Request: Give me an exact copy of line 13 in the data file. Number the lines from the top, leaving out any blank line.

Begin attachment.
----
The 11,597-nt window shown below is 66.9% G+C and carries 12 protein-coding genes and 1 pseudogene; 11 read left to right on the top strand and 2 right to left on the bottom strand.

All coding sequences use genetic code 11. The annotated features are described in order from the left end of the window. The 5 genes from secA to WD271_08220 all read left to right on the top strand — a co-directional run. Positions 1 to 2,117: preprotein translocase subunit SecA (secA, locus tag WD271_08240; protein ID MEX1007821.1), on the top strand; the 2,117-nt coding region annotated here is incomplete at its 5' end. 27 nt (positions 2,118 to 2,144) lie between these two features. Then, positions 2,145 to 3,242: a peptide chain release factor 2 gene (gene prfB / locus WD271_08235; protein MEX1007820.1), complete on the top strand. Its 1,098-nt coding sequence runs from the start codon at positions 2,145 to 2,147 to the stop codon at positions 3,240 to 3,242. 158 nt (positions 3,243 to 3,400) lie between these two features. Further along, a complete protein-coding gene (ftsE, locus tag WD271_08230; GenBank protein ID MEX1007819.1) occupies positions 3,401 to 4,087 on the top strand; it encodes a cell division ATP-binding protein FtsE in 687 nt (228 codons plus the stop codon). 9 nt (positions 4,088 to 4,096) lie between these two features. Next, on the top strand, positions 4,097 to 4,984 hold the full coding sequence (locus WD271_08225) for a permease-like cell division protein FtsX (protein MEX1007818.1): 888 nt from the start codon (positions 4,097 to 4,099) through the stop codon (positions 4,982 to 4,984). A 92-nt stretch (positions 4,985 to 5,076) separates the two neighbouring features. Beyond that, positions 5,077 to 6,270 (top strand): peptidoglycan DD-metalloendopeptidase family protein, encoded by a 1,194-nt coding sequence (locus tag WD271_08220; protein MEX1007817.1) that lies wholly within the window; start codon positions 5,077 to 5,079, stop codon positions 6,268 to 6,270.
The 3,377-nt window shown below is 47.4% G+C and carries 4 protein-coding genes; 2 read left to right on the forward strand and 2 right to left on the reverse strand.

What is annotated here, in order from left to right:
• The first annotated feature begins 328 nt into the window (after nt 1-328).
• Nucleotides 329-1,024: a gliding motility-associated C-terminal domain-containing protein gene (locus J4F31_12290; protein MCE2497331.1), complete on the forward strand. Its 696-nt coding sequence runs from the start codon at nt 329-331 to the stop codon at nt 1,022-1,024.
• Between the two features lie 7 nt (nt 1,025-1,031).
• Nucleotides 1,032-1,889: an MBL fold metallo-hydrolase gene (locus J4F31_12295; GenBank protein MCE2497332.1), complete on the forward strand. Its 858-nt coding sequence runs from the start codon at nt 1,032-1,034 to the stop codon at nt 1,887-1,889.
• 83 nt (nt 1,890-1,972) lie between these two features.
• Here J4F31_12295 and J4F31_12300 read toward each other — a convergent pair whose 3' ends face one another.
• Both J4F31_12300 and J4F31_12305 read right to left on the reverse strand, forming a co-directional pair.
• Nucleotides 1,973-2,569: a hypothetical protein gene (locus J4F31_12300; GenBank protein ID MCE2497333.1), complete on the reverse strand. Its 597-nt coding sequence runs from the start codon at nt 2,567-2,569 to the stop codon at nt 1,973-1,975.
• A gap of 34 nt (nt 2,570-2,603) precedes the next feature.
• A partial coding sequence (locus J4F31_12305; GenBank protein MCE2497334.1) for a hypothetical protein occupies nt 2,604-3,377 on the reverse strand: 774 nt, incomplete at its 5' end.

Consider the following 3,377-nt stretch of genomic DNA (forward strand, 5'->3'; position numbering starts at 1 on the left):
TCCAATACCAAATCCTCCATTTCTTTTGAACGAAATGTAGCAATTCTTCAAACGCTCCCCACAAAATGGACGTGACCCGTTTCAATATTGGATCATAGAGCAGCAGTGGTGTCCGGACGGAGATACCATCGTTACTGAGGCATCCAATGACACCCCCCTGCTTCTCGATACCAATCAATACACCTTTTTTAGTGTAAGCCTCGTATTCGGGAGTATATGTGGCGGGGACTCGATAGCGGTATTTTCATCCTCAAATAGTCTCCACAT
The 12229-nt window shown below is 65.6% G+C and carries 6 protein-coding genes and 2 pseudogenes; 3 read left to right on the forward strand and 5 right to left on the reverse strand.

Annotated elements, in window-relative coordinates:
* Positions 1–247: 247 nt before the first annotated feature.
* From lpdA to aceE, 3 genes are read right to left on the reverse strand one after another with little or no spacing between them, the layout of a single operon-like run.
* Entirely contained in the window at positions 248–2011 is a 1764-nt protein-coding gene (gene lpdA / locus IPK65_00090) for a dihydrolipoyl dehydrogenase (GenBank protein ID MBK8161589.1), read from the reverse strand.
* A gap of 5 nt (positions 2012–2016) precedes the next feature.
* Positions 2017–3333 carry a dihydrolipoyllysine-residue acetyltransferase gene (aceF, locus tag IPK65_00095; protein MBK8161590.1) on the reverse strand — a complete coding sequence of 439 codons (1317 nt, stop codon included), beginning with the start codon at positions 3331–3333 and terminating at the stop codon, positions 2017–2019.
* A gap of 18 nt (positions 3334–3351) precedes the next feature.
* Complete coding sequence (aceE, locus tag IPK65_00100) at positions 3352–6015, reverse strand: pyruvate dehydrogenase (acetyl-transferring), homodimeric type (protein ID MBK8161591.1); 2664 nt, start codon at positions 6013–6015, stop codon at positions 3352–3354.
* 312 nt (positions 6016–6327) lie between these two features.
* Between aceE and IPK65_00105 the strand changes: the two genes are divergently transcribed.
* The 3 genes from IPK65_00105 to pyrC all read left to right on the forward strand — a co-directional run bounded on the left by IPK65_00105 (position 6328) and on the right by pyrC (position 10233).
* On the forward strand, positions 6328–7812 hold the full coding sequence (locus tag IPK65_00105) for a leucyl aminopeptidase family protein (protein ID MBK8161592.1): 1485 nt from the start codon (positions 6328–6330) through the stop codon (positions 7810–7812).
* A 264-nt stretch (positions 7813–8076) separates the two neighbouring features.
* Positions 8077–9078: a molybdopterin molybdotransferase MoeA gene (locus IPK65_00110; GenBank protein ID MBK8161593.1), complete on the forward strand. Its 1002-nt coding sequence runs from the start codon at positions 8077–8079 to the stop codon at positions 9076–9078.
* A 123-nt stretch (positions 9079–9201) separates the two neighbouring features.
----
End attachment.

• A gap of 34 nt (nt 2,570-2,603) precedes the next feature.